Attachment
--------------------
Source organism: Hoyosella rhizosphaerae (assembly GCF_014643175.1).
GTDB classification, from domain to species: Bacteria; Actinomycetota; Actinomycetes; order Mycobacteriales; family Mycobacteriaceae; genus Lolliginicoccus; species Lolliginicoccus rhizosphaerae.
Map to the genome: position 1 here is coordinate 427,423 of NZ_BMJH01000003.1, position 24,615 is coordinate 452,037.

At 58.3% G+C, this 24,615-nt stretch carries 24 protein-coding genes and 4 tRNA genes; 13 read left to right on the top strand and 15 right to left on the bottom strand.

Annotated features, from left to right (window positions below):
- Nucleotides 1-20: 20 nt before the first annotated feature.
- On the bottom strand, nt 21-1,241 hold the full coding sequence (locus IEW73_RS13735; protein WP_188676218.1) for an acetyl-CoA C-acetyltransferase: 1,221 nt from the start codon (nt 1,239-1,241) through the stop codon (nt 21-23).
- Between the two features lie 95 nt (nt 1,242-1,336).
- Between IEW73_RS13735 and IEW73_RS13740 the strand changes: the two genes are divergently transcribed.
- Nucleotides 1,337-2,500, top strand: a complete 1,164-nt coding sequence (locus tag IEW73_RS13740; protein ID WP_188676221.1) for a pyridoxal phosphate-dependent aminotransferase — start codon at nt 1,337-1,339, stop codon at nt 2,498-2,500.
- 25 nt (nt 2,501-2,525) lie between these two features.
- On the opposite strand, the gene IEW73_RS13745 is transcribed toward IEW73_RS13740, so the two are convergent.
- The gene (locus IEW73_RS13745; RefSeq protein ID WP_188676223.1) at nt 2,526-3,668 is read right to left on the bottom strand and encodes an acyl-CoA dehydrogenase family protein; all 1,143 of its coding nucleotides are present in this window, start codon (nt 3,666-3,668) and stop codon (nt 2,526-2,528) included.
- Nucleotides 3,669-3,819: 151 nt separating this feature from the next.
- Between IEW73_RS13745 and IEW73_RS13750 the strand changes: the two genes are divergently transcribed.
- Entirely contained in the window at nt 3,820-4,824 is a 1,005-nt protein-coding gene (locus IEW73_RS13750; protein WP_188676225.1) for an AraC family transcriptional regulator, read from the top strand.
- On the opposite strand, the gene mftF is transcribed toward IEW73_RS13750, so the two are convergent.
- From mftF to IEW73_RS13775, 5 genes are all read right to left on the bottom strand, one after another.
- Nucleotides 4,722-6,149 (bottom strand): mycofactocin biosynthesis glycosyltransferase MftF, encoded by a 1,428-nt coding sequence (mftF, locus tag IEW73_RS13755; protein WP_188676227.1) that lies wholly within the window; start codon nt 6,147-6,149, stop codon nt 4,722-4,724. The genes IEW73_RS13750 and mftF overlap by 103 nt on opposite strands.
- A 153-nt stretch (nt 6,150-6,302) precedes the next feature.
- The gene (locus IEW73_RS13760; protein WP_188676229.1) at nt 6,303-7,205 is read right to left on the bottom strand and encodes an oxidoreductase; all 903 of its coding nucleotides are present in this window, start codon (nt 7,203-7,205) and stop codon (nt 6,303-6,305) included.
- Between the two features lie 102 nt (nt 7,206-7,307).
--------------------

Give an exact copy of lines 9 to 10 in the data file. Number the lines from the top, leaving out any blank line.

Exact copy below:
- Between IEW73_RS13735 and IEW73_RS13740 the strand changes: the two genes are divergently transcribed.
- Nucleotides 1,337-2,500, top strand: a complete 1,164-nt coding sequence (locus tag IEW73_RS13740; protein ID WP_188676221.1) for a pyridoxal phosphate-dependent aminotransferase — start codon at nt 1,337-1,339, stop codon at nt 2,498-2,500.